Peter Weir is a formidable filmmaker, with a resume full of movies that challenge and engage the viewer in service of some higher calling than just making a piece of entertainment.
But with The Way Back, Weir jumps the tracks, making a movie with amazing scope but little drama. The level of tension in the film is like a toothache -- constant, gnawing but not particularly enjoyable.
Based on a true story, The Way Back begins with Janusz (Jim Sturgess), a Polish prisoner of the Soviet Union, circa World War II, being questioned and accused of political crimes. His brutal interrogators have a witness against him: his wife, who reads a laundry list of his crimes, having obviously been tortured before agreeing to do so.
Janusz is sent to a prison work camp in Siberia, which is as dreary and cold as you'd imagine. But he begins to hear talk that, in fact, escape is possible. Of course, once you get clear of the barbed wire fences, you have to survive the harsh Siberian winter. And then it's a thousand miles to anywhere.
But he puts together a little escape group, made up of movie stars (Ed Harris as a mysterious American named Mr. Smith, Colin Farrell as a Russian street thug) and two or three foreign actors -- in a way, Weir is playing a loaded "guess who will survive?" game here.
They start their journey -- first through the frozen mountain forests, then through other terrain that is alternately providential and challenging. They face a recurring series of problems and obstacles: lack of food, lack of water, weather that's too cold, deserts that threaten to kill them with thirst. They also pick up a straggler: a girl (Saoirse Ronan), also looking to escape from the Russians.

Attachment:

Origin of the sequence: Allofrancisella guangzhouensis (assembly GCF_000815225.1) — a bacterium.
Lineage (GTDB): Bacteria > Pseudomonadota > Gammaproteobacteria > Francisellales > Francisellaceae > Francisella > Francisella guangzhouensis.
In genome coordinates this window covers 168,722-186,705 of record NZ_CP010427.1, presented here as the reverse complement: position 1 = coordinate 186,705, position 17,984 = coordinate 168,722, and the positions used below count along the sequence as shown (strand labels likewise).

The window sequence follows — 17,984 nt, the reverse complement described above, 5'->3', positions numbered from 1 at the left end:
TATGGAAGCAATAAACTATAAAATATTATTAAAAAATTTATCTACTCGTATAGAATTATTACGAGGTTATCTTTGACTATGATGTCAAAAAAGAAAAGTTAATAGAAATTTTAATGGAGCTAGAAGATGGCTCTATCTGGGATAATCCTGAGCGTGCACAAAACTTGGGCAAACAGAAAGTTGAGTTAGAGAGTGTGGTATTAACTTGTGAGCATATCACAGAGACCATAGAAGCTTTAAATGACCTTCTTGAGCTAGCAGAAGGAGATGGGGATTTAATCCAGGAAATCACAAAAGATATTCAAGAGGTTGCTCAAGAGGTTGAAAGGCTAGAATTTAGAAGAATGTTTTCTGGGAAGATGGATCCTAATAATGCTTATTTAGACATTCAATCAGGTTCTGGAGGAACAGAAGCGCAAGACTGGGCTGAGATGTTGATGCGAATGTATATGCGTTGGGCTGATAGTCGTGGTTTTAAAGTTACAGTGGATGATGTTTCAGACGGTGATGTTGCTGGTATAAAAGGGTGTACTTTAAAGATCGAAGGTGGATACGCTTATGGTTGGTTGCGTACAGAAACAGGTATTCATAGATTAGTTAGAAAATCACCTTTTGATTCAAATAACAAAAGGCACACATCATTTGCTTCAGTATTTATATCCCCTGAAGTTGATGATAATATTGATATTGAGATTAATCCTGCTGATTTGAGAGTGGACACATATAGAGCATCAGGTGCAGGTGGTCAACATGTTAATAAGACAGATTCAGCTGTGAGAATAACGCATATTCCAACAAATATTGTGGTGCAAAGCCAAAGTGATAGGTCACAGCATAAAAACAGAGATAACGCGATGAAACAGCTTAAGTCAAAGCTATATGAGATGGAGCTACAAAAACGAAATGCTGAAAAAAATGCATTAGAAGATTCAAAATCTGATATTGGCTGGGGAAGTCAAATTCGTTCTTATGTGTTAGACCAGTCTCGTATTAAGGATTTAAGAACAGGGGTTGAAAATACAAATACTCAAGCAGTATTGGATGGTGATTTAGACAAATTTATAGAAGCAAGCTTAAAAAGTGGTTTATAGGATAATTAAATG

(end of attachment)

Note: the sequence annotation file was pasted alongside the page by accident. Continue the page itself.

Weir goes back and forth between showcasing the human suffering of these escapees and showing just how tiny they are against the uncaring grandeur of nature. Yes, we get it -- they're like ants battling a world that neither cares nor worries whether they survive.
And when we close in to hear their complaints, their agonizing, their fantasizing -- well, Keith Clarke's script is awash in clichés, whether it's the pep talks they give each other or the crusty Mr. Smith suddenly becoming sensitive to the needs of the girl.
It's not that The Way Back is boring -- it just seems to be unending. It's one thing to show what feels like an interminable journey (they spent a year traversing 4,000 miles before reaching an actual destination); it's another to actually make it feel interminable.
Which The Way Back does. Your admiration for Weir's achievement in shooting in forbidding locations is quickly tempered by impatience with the story-telling. A journey of 4,000 miles begins with a single step -- and The Way Back wants us to celebrate every subsequent step after that first one.
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